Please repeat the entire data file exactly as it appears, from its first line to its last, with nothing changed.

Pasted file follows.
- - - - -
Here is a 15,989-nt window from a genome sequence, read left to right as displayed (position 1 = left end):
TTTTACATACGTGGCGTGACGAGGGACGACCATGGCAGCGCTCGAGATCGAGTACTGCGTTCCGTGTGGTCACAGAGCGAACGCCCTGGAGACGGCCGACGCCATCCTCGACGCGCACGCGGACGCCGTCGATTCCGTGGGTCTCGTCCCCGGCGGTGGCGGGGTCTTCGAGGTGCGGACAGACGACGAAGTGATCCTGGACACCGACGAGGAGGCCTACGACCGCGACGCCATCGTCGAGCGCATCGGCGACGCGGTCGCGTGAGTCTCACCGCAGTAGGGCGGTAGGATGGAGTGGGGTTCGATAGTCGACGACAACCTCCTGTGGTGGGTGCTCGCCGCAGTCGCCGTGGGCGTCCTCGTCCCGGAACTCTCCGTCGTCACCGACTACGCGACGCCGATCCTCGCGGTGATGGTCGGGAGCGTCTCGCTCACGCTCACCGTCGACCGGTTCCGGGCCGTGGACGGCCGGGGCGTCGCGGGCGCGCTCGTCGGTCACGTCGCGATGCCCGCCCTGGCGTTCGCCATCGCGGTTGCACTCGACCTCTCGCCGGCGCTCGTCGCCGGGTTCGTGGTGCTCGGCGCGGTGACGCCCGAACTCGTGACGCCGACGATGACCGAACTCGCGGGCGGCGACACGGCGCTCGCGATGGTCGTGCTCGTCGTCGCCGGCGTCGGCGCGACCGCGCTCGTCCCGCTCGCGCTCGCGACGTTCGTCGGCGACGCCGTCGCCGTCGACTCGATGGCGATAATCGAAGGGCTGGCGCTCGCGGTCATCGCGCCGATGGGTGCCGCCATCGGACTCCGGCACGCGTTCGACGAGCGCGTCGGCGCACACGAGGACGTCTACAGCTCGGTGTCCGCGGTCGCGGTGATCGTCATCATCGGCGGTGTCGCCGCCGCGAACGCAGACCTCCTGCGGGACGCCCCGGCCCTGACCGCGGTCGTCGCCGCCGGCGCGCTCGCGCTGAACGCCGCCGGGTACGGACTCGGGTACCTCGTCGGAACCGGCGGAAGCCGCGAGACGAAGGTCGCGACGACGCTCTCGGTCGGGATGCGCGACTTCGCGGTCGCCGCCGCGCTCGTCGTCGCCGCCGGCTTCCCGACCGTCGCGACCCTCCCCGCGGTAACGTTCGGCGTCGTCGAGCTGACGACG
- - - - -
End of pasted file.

Here is a 15,989-nt window from a genome sequence, read left to right as displayed (position 1 = left end):
TTTTACATACGTGGCGTGACGAGGGACGACCATGGCAGCGCTCGAGATCGAGTACTGCGTTCCGTGTGGTCACAGAGCGAACGCCCTGGAGACGGCCGACGCCATCCTCGACGCGCACGCGGACGCCGTCGATTCCGTGGGTCTCGTCCCCGGCGGTGGCGGGGTCTTCGAGGTGCGGACAGACGACGAAGTGATCCTGGACACCGACGAGGAGGCCTACGACCGCGACGCCATCGTCGAGCGCATCGGCGACGCGGTCGCGTGAGTCTCACCGCAGTAGGGCGGTAGGATGGAGTGGGGTTCGATAGTCGACGACAACCTCCTGTGGTGGGTGCTCGCCGCAGTCGCCGTGGGCGTCCTCGTCCCGGAACTCTCCGTCGTCACCGACTACGCGACGCCGATCCTCGCGGTGATGGTCGGGAGCGTCTCGCTCACGCTCACCGTCGACCGGTTCCGGGCCGTGGACGGCCGGGGCGTCGCGGGCGCGCTCGTCGGTCACGTCGCGATGCCCGCCCTGGCGTTCGCCATCGCGGTTGCACTCGACCTCTCGCCGGCGCTCGTCGCCGGGTTCGTGGTGCTCGGCGCGGTGACGCCCGAACTCGTGACGCCGACGATGACCGAACTCGCGGGCGGCGACACGGCGCTCGCGATGGTCGTGCTCGTCGTCGCCGGCGTCGGCGCGACCGCGCTCGTCCCGCTCGCGCTCGCGACGTTCGTCGGCGACGCCGTCGCCGTCGACTCGATGGCGATAATCGAAGGGCTGGCGCTCGCGGTCATCGCGCCGATGGGTGCCGCCATCGGACTCCGGCACGCGTTCGACGAGCGCGTCGGCGCACACGAGGACGTCTACAGCTCGGTGTCCGCGGTCGCGGTGATCGTCATCATCGGCGGTGTCGCCGCCGCGAACGCAGACCTCCTGCGGGACGCCCCGGCCCTGACCGCGGTCGTCGCCGCCGGCGCGCTCGCGCTGAACGCCGCCGGGTACGGACTCGGGTACCTCGTCGGAACCGGCGGAAGCCGCGAGACGAAGGTCGCGACGACGCTCTCGGTCGGGATGCGCGACTTCGCGGTCGCCGCCGCGCTCGTCGTCGCCGCCGGCTTCCCGACCGTCGCGACCCTCCCCGCGGTAACGTTCGGCGTCGTCGAGCTGACGACG